YouTube is known to be a breeding ground for creators. At the same time, however, it’s also regularly used to share copyrighted material without permission, including full-length films.
If these “pirating” YouTube users are caught they generally get a slap on the wrist by Google, or have their YouTube accounts terminated at worst. Sometimes, however, rightsholders can take things a bit further.
This is what happened in Germany, where a German filmmaker went after three YouTube users. These account holders had uploaded two movies without permission, which were then viewed thousands of times.
Through a local court, the filmmaker tried to obtain the identity of the alleged infringers, presumably to take further action. It demanded that Google and YouTube should share the emails, IP-addresses, and phone numbers that were tied to these accounts.
Initially, this request was turned down by the Frankfurt District Court, but the Higher Regional Court recently ruled that YouTube has to hand over the associated email addresses. The video streaming service is not required to hand over the IP-addresses or phone numbers, however.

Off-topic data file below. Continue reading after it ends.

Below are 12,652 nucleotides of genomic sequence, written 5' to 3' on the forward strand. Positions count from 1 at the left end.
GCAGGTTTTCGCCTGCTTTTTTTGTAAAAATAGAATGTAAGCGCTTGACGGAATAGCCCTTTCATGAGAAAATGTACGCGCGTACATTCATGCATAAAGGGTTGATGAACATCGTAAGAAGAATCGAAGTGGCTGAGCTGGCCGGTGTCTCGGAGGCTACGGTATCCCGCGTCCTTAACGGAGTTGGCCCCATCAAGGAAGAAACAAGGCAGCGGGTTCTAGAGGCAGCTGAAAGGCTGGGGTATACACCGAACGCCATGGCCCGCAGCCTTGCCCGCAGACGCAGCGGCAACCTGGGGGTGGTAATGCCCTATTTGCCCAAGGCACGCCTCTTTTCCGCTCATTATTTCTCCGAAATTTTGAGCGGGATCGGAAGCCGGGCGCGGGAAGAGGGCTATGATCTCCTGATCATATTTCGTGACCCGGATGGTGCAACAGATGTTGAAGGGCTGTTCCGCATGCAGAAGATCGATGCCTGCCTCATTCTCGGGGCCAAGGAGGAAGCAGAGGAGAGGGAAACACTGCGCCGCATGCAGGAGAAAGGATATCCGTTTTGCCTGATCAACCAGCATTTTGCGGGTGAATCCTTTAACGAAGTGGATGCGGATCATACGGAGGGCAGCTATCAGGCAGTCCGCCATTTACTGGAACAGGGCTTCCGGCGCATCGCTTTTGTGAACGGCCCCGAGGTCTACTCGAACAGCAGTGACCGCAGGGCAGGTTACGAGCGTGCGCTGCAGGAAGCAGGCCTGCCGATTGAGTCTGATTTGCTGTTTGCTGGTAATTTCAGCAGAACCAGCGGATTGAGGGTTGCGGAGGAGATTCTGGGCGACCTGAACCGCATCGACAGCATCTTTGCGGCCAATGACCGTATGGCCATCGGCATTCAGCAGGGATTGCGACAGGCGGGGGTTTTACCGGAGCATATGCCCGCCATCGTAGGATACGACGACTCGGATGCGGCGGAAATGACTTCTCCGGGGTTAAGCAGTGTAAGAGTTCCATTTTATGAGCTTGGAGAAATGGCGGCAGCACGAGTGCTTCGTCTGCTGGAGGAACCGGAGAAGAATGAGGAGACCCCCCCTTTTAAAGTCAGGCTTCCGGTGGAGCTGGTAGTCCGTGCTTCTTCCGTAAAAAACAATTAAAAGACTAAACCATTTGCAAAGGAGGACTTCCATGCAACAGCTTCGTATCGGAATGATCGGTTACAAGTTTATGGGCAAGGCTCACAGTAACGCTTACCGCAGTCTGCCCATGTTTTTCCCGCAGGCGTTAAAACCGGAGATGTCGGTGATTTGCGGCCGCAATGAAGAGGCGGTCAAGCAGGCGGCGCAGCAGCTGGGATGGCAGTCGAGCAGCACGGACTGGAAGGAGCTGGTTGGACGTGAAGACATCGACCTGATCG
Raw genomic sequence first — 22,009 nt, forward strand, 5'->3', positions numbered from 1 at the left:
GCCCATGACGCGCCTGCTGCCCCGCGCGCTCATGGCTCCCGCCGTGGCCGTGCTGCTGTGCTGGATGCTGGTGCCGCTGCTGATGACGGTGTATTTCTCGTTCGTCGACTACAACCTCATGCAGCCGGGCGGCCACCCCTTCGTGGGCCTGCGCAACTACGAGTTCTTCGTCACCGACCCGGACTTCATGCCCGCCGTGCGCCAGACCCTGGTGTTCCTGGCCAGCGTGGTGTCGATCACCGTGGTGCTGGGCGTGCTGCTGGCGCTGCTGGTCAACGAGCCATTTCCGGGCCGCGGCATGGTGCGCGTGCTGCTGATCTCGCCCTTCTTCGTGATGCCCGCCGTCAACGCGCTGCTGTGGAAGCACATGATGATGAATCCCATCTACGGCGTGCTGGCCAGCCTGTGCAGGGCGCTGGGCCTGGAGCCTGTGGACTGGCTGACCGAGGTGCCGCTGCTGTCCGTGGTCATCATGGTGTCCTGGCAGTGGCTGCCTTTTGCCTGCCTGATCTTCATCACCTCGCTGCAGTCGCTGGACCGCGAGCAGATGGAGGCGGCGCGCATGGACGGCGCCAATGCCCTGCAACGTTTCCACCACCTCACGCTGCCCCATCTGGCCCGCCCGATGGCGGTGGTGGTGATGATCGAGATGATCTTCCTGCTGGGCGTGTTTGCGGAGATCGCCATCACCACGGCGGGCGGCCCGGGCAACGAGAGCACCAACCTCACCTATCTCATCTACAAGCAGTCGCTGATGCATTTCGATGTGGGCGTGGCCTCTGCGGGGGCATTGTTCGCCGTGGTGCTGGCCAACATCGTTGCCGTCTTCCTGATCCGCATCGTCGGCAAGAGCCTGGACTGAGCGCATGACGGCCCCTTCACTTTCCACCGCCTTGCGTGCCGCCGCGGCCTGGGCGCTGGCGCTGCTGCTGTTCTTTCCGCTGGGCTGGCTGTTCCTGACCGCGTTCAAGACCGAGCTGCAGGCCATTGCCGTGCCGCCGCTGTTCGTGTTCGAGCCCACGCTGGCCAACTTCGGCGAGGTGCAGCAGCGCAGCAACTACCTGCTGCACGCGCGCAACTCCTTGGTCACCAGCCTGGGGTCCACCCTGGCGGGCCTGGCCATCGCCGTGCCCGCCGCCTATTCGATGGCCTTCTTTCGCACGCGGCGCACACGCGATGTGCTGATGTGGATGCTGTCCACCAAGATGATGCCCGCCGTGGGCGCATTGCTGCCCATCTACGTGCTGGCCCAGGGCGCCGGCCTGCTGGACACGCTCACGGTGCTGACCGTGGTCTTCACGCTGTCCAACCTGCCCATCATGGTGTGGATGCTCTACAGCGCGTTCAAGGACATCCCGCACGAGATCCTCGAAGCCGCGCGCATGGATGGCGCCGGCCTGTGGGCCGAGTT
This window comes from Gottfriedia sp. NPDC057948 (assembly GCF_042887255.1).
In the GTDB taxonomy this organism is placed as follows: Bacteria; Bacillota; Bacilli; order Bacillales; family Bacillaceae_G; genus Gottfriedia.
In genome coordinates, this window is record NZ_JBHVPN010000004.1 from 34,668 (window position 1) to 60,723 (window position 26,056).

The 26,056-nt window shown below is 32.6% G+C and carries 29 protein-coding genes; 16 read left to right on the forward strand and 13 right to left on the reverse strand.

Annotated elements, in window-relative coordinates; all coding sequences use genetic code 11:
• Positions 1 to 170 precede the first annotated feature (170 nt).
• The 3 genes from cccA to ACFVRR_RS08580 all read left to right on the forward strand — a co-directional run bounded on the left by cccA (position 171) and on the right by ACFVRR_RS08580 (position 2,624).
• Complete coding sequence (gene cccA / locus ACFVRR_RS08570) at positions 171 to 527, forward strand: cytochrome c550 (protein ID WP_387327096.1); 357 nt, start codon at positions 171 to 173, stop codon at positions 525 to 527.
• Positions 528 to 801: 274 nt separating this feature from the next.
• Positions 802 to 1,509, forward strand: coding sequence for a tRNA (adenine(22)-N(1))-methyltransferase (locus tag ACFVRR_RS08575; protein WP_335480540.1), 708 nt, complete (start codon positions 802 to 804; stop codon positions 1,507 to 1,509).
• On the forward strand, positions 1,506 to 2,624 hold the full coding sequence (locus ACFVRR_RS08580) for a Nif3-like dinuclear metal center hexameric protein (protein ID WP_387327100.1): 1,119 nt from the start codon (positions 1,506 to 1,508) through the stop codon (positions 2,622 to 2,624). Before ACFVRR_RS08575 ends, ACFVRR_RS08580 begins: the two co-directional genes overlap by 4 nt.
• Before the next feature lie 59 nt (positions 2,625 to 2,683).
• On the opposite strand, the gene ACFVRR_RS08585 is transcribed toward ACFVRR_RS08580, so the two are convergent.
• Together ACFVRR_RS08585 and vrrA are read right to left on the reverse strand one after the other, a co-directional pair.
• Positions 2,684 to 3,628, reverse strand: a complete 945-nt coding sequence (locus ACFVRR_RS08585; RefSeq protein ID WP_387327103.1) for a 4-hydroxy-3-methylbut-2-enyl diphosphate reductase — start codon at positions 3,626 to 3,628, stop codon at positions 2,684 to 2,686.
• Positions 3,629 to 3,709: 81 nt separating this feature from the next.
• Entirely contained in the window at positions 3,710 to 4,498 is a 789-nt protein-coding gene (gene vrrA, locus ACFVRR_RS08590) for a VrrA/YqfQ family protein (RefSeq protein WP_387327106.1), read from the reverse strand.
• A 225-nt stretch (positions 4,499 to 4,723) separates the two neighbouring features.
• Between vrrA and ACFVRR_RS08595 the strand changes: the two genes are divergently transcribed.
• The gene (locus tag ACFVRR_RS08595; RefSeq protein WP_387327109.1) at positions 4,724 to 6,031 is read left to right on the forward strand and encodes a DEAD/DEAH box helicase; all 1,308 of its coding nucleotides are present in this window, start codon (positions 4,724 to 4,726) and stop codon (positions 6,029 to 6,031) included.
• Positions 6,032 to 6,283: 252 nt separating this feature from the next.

The reasoning for this decision (pdf) is based on Article 101 of the German Copyright Act. The law specifies that a service provider can be ordered to hand over the name and address of an infringer.
The legislation, put in place in 1990, specifically references “written” communication and while it doesn’t mention email, the court argued that email addresses are covered.
The same reasoning doesn’t apply to IP-addresses. Although they have the term “address” in the name, they can’t generally be used to send a written message to a person, at least not directly.
“In the case of IP addresses – despite the word component ‘address’, this is not an ‘address’, since the IP address does not have any communication function, and it serves solely to identify the terminal from which a particular web page is accessed,” the Court clarifies.
The judgment of the Higher Regional Court is not yet legally binding. Golem reports that, due to the importance of the case, the Federal Court of Justice has to review it first.
For the filmmaker, the ruling comes as a disappointment since an email address alone is probably not enough to identify the infringer in question.
This doesn’t necessarily mean that there are no other options. In the United States, it’s relatively easy to obtain information from copyright infringers with a DMCA subpoena, for example.